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Utah businessman Paul Huntsman completes purchase of Salt Lake Tribune

(Scott G Winterton/Deseret News)


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Estimated read time: 3-4 minutes

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SALT LAKE CITY — Utah businessman Paul Huntsman completed his purchase of the Salt Lake Tribune on Tuesday, returning the paper to local ownership after years of out-of-state leadership in Denver and New York.

Upon closing of the sale, a group of former Tribune staffers and supporters dropped a federal antitrust lawsuit against Digital First Media, the newspaper's previous owner, and the Deseret News.

Also, the Department of Justice ended its investigation into the business arrangement between the two newspapers.

Utah Newspaper Project/Citizens for Two Voices sued Salt Lake City's two daily papers in 2014 over their revised joint operating agreement, arguing it would put the Tribune out of business.

Prior to the sale, Kearns-Tribune LLC and Deseret News Publishing Co. signed an amendment to the agreement increasing the Tribune's profit share to 40 percent and giving the Deseret News 60 percent.

In addition, the amended agreement says the two newspapers have a special relationship that must be honored and preserved. As such, language was simplified in the new agreement to note that the Tribune's ownership could not be changed without prior approval of the Deseret News, "which consent shall not be unreasonably withheld."

A restriction on any sale has been in place in corporate documents since 1952, reiterated in 1982, and incorporated into the joint operating agreement in 2001.

Digital First Media announced the pending sale to Huntsman, the CEO of Huntsman Family Investments and the son of billionaire businessman and philanthropist Jon M. Huntsman Sr., in April. Terms were not disclosed.

Huntsman and Digital First Media declined to comment Tuesday.

In a letter on the Tribune website Tuesday, Huntsman said he took interest in buying the Tribune when the paper found itself neglected by its latest owners and what he described as a financially untenable partnership.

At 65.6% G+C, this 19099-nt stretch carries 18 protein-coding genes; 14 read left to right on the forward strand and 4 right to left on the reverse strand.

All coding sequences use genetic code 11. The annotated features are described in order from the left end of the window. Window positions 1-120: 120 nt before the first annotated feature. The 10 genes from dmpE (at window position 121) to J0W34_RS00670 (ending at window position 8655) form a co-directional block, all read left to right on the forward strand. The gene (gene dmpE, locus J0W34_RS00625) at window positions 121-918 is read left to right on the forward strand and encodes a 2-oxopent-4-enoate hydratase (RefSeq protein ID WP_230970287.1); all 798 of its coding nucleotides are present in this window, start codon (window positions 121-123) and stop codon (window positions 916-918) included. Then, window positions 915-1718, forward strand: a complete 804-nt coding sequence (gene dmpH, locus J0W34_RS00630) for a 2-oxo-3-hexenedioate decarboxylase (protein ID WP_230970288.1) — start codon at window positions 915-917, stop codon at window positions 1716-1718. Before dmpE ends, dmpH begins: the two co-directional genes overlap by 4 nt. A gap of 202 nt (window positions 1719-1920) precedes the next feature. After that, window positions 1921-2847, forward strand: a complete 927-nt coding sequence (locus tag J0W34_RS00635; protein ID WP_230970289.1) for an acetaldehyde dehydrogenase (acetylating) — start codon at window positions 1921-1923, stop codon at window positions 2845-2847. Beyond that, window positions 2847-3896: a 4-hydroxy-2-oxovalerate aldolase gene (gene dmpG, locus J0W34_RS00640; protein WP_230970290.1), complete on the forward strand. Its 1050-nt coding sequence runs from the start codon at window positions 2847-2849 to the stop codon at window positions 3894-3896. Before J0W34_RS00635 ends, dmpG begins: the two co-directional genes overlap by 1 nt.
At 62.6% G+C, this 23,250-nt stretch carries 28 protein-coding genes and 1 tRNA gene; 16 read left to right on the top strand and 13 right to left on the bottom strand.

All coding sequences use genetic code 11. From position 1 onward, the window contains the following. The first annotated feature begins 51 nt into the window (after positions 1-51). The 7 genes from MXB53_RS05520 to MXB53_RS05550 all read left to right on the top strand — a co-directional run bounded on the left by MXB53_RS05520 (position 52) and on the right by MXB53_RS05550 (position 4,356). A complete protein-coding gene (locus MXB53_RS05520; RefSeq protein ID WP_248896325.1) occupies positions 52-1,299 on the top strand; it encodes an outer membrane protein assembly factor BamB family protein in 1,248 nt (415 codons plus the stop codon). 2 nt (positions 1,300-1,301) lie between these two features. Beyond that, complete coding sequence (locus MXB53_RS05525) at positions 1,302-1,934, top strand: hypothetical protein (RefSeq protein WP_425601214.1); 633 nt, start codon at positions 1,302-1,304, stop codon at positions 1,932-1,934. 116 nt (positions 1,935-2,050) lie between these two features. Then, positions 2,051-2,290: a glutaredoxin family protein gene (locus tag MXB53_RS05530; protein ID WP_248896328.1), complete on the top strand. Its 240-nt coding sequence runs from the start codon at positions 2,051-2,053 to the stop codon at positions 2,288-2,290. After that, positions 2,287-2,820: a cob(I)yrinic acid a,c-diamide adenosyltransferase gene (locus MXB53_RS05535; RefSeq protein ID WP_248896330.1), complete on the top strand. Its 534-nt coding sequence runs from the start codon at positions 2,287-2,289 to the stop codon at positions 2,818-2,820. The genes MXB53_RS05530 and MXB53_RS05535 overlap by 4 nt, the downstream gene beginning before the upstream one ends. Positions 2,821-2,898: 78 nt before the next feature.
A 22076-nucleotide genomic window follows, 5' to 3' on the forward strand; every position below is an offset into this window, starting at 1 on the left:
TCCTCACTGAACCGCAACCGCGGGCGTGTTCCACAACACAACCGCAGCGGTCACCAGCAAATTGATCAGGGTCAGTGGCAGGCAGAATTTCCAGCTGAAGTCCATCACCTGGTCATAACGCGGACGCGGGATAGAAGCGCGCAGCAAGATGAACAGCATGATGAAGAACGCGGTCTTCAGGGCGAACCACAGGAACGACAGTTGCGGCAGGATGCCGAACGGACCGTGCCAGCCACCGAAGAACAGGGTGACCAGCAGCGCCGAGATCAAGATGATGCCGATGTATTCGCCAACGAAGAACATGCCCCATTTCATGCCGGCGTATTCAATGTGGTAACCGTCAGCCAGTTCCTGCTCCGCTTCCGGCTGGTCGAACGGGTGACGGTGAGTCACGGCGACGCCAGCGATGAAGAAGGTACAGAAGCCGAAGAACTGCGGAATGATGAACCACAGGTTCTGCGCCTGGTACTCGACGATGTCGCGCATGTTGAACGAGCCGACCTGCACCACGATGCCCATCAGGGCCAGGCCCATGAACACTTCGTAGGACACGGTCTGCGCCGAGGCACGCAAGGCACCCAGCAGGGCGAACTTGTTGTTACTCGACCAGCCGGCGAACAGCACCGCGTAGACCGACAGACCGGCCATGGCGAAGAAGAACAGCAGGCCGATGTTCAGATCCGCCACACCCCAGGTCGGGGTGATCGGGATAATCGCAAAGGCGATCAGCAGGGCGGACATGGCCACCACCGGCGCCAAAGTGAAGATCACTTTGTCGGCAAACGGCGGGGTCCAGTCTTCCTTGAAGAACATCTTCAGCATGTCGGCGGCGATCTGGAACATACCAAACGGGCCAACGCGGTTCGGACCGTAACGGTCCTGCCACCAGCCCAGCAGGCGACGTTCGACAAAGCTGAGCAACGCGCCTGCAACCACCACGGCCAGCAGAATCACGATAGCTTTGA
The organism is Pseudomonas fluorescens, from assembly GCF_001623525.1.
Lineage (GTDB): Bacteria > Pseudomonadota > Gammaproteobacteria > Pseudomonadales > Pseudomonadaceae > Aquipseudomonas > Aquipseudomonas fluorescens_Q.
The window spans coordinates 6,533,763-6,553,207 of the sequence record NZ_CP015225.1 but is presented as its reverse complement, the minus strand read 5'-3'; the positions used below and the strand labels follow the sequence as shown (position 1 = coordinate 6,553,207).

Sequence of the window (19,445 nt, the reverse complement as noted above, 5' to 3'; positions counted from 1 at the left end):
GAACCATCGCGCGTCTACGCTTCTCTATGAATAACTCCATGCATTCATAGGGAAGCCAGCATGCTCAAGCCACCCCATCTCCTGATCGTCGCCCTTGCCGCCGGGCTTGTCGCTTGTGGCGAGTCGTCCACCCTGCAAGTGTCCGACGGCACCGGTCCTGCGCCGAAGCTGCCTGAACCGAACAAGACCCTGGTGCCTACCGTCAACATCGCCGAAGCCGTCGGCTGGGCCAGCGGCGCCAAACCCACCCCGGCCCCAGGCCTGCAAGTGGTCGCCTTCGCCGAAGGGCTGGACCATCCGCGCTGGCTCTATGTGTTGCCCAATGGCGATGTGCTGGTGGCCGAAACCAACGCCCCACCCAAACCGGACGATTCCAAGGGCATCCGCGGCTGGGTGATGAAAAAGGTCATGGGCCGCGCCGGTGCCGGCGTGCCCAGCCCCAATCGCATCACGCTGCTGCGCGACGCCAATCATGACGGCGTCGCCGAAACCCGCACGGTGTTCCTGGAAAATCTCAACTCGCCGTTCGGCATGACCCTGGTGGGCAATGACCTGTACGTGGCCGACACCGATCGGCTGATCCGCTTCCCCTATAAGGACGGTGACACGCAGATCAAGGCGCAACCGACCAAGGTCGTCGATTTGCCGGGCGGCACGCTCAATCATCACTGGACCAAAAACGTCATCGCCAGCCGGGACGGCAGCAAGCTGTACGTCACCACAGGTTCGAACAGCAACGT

"It is crucial to the civic health of any democracy to have a strong, reliable, independent second opinion," he said.

Kearns-Tribune, via its owner Digital First Media, and the Deseret News renegotiated their decades-old joint operating agreement in October 2013 at the Tribune's request. Digital First Media, based in Denver, is owned by New York-based Alden Global Capital LLC.

The Deseret News became the majority partner in a deal that included the multimillion dollar sale of real estate and printing presses to the Deseret News, and guarantees about the independence of both papers.

Under that agreement, the Deseret News received 70 percent of the revenue while also shouldering 70 percent of the costs associated with the business.The Tribune's ownership received 30 percent.

Digital First Media again approached the Deseret News in early 2015, this time in connection with a possible sale of the Tribune to Huntsman, and asked to buy back part of that percentage.

The Deseret News agreed to do so, and at the same time consented to Huntsman as a buyer, said Deseret News editor and publisher Paul Edwards.

The joint operating agreement has been renegotiated more than four times since its inception in 1952 and addendums have been added as the business interests of both parties have changed and evolved. The partnership, authorized by federal law, prints, distributes and sells advertising for both papers.

Although the participation percentages have changed over the years, the ownership and editorial control of each newspaper has remained separate and independent.

"At no time has either paper influenced the operations, opinions or business decisions of the other," Edwards said.

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Dennis Romboy

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